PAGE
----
The scientific community is thrilled with the decision, as the Bush restrictions severely limited the amount of research that could be done in order to study diseases such as Parkinson's disease. "This is what the patient community, the scientific community and the medical community has been asking for," Lawrence A. Soler of the Juvenile Diabetes Research Foundation told the Washington Post,"We need to give credit to the administration for living up to their promise to keep politics out of science."
"This is huge," Amy Comstock Rick of the Coalition for the Advancement of Medical Research agreed, "It is eight years overdue to have human embryonic stem cell research put back in place with other forms of research for patients in this country." Rick's organization was a major lobbying force behind overturning the Bush restrictions.
Bush imposed the restrictions in order to prevent scientists from destroying embryos—a necessary element in conducting embryonic stem cell research. Opponents of stem cell research have already come out to condemn Obama's decision, calling it "unethical." Tony Perkins of the Family Research Council, a Christian organization dedicated to "the promotion of marriage and the sanctity of human life in national policy" believes that lifting the restrictions is an insult to many Americans: "Today's news that President Obama will open the door to direct taxpayer funds for embryonic stem cell research that encourages the destruction of human embryos is a slap in the face to Americans who believe in the dignity of all human life," Perkins says, "It is unethical to use human life, even young embryonic life, to advance science."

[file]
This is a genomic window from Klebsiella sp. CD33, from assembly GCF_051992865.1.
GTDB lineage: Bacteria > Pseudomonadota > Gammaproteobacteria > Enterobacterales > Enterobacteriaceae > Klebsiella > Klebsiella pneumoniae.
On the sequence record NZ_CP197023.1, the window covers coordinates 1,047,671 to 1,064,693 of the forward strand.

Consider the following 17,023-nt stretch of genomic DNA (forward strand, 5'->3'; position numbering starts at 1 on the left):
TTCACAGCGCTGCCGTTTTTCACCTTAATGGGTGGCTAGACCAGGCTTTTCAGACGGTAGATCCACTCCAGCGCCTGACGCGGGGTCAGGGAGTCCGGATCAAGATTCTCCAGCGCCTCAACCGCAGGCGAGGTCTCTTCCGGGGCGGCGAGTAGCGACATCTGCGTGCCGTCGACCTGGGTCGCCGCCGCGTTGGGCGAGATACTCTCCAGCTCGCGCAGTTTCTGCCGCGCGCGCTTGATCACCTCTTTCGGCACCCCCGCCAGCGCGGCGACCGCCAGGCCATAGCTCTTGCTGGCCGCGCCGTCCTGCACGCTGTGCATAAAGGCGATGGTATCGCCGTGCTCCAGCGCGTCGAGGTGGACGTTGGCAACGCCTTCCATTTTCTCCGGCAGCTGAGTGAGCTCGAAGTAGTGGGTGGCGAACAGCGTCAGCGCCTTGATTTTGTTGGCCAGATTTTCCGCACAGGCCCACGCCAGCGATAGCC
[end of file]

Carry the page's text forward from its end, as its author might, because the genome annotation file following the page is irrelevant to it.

Perkins believes that the use of adult stem cells is the better option, but as Rob Stein of the Post notes, "Many scientists say it remains far from clear which cells will ultimately lead to the most important advances, making it crucial to continue to study embryonic cells along with other types."
There will still be limits for scientists, however: federal funds can not be used to destroy human embryos, and scientists are still waiting to hear the details of the executive order in order to get a clear sense of what is and is not off limits, in terms of research materials. "I don't personally have any problem creating embryos for embryonic stem cell research," says Mark A. Kay of Stanford University, "But if he decides that embryos that have already been created and are going to be discarded are the ones that would be used, that would be reasonable as well. These things exist and are going to be discarded. It's really mind-boggling to me these things are going to be discarded and scientists haven't been allowed to use them to do research."